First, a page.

Original article of 2016

                          There is an unhealthy tendency to overestimate the security of E2E systems only on the basis that they are E2E. I will present objective facts supplemented with my own comments for you to draw your own conclusions.

                          Spoiler: The Tox developers agree with my points and my source code pull request was accepted.

                          Here go facts:
                        • How to make possible micro-payments in your app

                          This week I spent coding my very first public pet-app based on Telegram chat bot which acts as a Bitcoin wallet and allows to send and receive tips between Telegram users and other so-called “Lightning Apps”. I assume that you are familiar with Bitcoin & Telegram in general, i’ll try to post short and without deep jump into details. More resources about Bitcoin can be found here and Telegram is simply an instant messenger that allows you to create your custom apps (chat-bots) using their platform.

                          What are the key points of such app?

                          • Allows to rate other users ideas and answers with real value instead of
                            ‘virtual likes’. This brings online conversation to completely new level
                          • Real example of working micro-payment app which can act with other entities
                            over internet using open protocol
                          • All the modules are open-source projects and can be easy re-used and adjusted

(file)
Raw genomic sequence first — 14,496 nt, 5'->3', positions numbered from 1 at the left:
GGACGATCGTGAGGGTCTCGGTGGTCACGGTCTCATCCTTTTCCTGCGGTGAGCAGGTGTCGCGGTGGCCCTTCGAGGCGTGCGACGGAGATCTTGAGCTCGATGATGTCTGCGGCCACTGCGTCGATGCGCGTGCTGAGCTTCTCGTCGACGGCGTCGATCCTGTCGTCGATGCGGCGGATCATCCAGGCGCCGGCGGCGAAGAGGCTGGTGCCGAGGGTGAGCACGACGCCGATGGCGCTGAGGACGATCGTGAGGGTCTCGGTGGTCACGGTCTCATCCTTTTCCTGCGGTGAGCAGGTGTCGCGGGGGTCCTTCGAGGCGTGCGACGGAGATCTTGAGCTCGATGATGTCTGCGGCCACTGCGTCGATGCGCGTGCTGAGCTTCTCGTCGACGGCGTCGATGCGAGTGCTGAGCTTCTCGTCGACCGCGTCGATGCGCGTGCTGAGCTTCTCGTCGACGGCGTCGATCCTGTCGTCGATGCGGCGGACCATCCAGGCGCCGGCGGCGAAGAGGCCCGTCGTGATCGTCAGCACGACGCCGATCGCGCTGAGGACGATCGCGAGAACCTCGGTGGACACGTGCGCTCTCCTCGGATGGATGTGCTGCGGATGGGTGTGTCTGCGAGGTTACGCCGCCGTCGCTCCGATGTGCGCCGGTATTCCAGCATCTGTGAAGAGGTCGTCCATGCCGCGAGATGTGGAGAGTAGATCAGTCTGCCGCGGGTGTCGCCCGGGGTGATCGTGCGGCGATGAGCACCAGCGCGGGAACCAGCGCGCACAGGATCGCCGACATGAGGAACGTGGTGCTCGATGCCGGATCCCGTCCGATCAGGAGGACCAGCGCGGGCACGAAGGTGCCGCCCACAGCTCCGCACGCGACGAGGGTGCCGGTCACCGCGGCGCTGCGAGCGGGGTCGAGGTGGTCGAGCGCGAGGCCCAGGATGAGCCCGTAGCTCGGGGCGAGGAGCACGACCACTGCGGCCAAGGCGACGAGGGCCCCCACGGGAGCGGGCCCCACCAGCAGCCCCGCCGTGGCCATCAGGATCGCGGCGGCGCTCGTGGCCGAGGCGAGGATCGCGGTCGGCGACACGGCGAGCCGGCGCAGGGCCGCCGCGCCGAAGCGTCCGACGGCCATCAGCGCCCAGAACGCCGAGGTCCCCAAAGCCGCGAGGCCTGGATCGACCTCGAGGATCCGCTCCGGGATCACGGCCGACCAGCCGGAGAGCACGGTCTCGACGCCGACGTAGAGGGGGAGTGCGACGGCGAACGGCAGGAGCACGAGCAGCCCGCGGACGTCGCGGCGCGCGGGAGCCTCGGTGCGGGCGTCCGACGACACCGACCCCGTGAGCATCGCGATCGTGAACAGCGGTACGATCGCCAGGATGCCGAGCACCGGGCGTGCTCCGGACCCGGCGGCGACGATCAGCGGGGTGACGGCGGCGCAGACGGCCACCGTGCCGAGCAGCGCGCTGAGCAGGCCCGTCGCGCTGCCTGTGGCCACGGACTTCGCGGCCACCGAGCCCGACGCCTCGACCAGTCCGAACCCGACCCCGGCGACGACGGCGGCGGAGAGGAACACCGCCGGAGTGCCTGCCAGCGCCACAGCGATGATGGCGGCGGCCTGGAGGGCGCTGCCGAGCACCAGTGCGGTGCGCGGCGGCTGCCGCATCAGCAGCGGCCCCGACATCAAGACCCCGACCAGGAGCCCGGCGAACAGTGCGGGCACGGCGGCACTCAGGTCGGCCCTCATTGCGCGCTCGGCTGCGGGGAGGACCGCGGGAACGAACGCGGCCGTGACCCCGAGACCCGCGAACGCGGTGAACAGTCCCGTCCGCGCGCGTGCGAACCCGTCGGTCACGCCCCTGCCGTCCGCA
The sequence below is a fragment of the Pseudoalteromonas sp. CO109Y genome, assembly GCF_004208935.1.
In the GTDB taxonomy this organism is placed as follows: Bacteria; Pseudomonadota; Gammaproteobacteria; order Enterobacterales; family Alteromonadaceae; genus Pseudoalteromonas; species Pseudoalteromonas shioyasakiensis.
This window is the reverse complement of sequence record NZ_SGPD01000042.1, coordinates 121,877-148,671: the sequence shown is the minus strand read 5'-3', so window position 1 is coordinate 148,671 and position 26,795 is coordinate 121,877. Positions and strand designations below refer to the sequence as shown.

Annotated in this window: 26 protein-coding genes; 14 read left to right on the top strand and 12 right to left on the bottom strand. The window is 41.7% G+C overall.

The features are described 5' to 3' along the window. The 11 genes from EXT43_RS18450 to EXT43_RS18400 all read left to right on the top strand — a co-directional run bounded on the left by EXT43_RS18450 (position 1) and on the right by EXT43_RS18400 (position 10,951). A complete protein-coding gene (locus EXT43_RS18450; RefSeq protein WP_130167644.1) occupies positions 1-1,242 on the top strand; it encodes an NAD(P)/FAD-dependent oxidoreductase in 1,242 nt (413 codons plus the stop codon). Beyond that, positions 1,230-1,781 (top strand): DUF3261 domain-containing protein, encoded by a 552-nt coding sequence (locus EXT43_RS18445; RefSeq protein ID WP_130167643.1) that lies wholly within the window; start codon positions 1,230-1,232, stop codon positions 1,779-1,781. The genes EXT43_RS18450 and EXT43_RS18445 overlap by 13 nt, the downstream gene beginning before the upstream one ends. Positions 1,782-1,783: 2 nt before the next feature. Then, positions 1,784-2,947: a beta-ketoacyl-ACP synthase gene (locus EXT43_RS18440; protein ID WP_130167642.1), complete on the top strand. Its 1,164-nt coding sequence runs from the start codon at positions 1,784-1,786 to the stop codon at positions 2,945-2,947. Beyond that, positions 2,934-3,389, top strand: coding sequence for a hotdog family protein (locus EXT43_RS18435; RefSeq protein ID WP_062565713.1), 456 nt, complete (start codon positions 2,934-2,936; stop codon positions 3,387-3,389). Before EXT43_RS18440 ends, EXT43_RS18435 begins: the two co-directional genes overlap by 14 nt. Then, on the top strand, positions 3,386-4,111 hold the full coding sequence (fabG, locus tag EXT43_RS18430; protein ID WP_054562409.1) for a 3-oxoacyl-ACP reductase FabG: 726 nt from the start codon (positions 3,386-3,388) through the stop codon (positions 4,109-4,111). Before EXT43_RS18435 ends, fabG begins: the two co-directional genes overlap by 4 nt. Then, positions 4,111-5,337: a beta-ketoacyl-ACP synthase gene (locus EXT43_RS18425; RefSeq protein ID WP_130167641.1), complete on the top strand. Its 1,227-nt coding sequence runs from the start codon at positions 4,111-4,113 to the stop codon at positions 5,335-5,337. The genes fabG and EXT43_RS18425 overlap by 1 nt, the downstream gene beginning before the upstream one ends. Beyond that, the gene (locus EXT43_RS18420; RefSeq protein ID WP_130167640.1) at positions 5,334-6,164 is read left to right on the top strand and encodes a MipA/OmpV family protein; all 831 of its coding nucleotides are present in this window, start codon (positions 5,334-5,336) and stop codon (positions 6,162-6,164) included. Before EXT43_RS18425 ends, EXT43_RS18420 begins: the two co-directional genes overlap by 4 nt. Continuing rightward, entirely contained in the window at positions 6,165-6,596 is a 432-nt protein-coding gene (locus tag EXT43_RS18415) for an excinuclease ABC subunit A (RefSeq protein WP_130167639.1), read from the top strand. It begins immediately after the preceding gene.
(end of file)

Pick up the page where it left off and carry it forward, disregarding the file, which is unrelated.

for your own project. App does not relay on third-party commercial services.
                            Even it falls under e-commerce field, which is currently almost closed, the app
                            is based on open solutions.

                          What are the use-cases?

                          something like this…

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                        • Cataclysm Dark Days Ahead: Static Analysis and Roguelike Games

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                            You must have already guessed from the title that today's article will be focusing on bugs in software source code. But not only that. If you are not only interested in C++ and in reading about bugs in other developers' code but also dig unusual video games and wonder what «roguelikes» are and how you play them, then welcome to read on!
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                          • Free Wireguard VPN service on AWS